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    Burma’s Rohingya Crisis / By Iqbal Ahmed

    Aung San Suu Kyi’s plate seems to be full. She had fought for years for democracy against the military junta. Vindicated, she entered Burma’s parliament to build a coalition by representing her party, the National Democratic League (NLD), after winning a by-election. She tended to a steady stream of foreign dignitaries who visited Burma right after the military government granted her freedom. Then for the first time in years she set foot outside Burma to visit foreign countries and open paths for diplomatic relationships. 

    While all this was going on, there was trouble brewing at home – an ethnic clash between the Buddhists and the Rohingya Muslims.On June 2nd, in the Western state of Rakhina ethnic Buddhists killed as many as ten Rohingya Muslims, in retaliation for the rape and murder of a Buddhist woman by three Muslim men. The events that followed saw scores of burnt houses, killings, and Rohingya Muslims fleeing into neighboring Bangladesh.

    The ethnic divide between the Buddhists and the Rohingya Muslims is troubling. The Rohingyas, particularly, are caught in a political, economic, and social limbo between Bangladesh and Burma. There are about 26,000 Rohingya Muslims living in Bangladesh, 22,000 with legal refugee status. The future of the rest is unknown if and when Burma decides to grant legal refugees a resident status. For now, the 26,000 Rohingya Muslimscontinue to live in a squalid condition in Bangladesh.

    For most part of her adult life Ms. Suu Kyi stood for human rights. Can she resolve the long-standing ethnic tension in Burma, which requires a unity and solidarity among the politicians, the religious leaders, and the military leaders?

    A coalition of Thein Sein’s government and Ms. Suu Kyi’s party should try to engage with their Bangladeshi counterpart to discuss the future of the refugees and find a way to transform “reckless optimism” and “healthy skepticism” into achievable solutions to the ethnic crisis.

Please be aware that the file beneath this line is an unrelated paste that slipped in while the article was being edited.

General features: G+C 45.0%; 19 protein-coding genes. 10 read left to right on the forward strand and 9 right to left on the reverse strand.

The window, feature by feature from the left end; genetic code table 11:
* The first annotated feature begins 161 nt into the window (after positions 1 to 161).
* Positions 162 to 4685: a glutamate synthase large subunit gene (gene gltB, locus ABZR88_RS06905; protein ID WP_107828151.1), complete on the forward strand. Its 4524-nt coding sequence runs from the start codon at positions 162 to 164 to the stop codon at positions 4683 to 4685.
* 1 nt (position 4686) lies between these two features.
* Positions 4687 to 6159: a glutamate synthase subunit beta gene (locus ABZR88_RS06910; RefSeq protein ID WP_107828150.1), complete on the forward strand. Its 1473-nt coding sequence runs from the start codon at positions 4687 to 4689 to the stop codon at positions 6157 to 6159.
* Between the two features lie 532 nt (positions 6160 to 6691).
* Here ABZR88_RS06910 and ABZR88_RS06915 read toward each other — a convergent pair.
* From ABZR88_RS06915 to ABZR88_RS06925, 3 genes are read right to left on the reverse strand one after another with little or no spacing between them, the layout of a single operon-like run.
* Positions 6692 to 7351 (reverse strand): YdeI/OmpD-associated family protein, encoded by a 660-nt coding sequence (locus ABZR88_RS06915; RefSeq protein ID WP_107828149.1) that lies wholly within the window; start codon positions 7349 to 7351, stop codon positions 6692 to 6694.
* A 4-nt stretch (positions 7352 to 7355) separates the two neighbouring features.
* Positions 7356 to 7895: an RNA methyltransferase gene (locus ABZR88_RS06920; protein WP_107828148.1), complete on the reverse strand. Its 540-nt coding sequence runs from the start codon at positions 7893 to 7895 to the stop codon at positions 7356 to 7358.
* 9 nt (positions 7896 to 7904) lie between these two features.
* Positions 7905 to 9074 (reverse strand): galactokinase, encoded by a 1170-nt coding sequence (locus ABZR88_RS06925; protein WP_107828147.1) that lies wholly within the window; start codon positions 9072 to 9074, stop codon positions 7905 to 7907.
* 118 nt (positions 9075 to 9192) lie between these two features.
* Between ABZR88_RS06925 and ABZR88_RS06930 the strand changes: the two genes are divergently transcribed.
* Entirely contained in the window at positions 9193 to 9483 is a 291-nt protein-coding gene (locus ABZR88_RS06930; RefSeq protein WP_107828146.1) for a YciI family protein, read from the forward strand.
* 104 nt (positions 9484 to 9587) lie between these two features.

Engaging the Association of South Asian Nations (ASEAN) to handle this crisis could become a crucial part of Ms. Suu Kyi’s democratic campaign against human rights violations. So far, ASEAN’s policy of addressing the human rights issue remains as a “principle of non-interference in domestic affairs.” ASEAN nations have done little to address human rights violation of an estimated 1 million Rohingya Muslims.

    Its charter on human rights issues remains tacit. In recognizing Burma’s ethnic strife, Ms. Suu Kyi has noted the need to repair this ongoing problem; however, she has also indicated that the ethnic problem “should not be allowed to get in the way of restoring democracy.”

    The ethnic crisis in Burma deserves a concerted effort from Thein Sein’s government and Ms. Suu Kyi’s party as part of the democratic reform in Burma. Democratic reform in Burma requires a solution to the ethnic crisis that has engulfed the country for years. Her engagement with the political and religious leaders of the Buddhists of the Rakhina State and the Rohingya Muslims to work out a permanent solution to this decades-long crisis could be paramount. She could also urge the foreign leaders to cooperate with ASEAN through bi-lateral engagements. They will be unlikely to ignore her.

    Sources Here :